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Columnists: December 2012 Archives

In Crowd Picks - Dec. 13-16, 2012

Friday & Saturday - The Nutcracker at the Jubilee Auditorium
Saturday - Lunch at Allen's at Horizon Stage -Friday at the Arden Theatre
Shout out - til December 23 - Zoo-Minescence at the Valley Zoo

Saturday - Chloe Albert - Cha Island Tea Co - (103st, 81ave)
Thursday - Saturday - JK and the Statics - Blues on Whyte
Sun - Deep Winter Song - Southminster-Steinhauer United Church, 10740 19ave    

Laurie Greenwood - Non Fiction Book List

Laurie Greenwood's been making her list and checking it twice. She's here with her book picks, for gifts for the non fiction fan.

Rock bios - in particular Neil Young & Leonard Cohen
The Last Lion, William Manchester (3rd volume of Churchill's life)
Mortality, Christopher Hitchens
Leonardo & the Last Supper - Ross King

A Nation Worth Ranting About - Rick Mercer

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From Your Kitchen - Sudanese Beef, Peanut and Spinach Stew

Sudanese Beef, Peanut and Spinach Stew
- as made by Rita Loteka
Sudan Stew 275.jpg
1 pound beef stew cubes, preferably on bone
1 onion, chopped
1 + 1/2 cups water
1 tsp salt
1 tsp Maggi Seasoning liquid
3 cups water
4-5 okra pods, chopped (can be frozen)
2 cups cooked spinach
1/4 cup peanut butter (or to taste)
1 + 1/2 tbsp sodium carbonate dissolved in water ("Sudanese baking soda", optional)
Heat oven to 350 degrees F. Add beef, chopped onion, salt and Maggi seasoning to water in oven proof pot.  Put in oven, roast for 45 mins to 1 hour.
Heat 3 cups water on top of stove, bring to simmer.  Add okra, spinach and Sudanese baking soda (if using).  Cook for 10 mins, stirring occasionally.  Add peanut butter, stir and simmer together 10 mins. 
Add beef cubes to stew.  Stir together.  Serves 2-3 people.
Aseedah 250x350.jpgAseedah
3 1/3 cups water
¾ tsp. salt
1 cup white flour or corn meal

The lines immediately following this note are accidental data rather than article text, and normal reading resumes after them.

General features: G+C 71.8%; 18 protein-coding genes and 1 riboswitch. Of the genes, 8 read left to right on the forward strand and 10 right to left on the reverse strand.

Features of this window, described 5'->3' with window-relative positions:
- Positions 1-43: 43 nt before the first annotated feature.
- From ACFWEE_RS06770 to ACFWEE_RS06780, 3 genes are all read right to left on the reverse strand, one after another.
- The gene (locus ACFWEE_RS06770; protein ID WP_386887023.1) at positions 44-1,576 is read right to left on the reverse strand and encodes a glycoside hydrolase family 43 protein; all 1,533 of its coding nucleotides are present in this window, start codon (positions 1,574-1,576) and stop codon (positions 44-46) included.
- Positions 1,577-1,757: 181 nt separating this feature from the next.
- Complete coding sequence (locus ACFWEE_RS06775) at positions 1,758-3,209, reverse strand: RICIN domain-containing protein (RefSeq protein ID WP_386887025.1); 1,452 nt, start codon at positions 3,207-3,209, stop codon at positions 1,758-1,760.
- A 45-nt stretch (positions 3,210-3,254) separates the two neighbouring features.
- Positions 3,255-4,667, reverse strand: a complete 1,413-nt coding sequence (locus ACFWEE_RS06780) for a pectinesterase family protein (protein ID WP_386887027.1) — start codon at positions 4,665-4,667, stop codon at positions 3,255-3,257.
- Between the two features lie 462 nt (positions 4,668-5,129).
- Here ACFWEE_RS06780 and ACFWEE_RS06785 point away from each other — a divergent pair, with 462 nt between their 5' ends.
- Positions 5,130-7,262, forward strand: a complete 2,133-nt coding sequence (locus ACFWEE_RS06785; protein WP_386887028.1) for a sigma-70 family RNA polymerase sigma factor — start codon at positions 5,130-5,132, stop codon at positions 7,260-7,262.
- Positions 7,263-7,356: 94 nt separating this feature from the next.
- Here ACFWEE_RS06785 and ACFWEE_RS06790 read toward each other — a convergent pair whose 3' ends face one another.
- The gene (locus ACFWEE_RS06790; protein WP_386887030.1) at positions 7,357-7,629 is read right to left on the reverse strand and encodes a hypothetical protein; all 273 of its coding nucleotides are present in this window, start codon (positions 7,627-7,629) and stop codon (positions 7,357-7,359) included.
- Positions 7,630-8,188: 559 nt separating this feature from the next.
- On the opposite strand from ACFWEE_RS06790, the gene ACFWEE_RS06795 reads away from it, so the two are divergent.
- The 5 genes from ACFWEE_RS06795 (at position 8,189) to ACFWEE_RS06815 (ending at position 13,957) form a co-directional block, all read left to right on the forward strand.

1/2 cup white or whole wheat flour 
Additional 1 ½ cup water on standby
Bring to boil 3 1/3 cups water and salt in a large pot.
When the water is boiling and bubbling, add the flours, stirring constantly.
Turn off the heat and keep stirring vigorously until it comes together in a dough.
Remove from stove and work the dough in the pot until smooth. This can be done by hand using a large wooden spoon and holding the pot steady. Pull the dough toward you with the stick in a strong quick motion pushing it against the side of the pot so it becomes smooth. Alternatively, and much less work, you can use a dough hook and a mixer to knead the dough smooth. This takes about 10 minutes of kneading. There should be no lumps.
Add additional water, a little at a time, if it is too stiff after kneading. Make sure to mix water into dough well.  Dough should be soft, but hold its shape. 
When the aseedah is smooth, flip it out of the pot onto a plate.  It should hold together.
Smooth out aseedah with fingers or spoon dipped in water.  You want a smooth disc of assedah on the plate.
Serve with stew or soup.  Eat by breaking off small pieces of the aseedah with the fingers (right hand only!) and dipping it into stew or soup.
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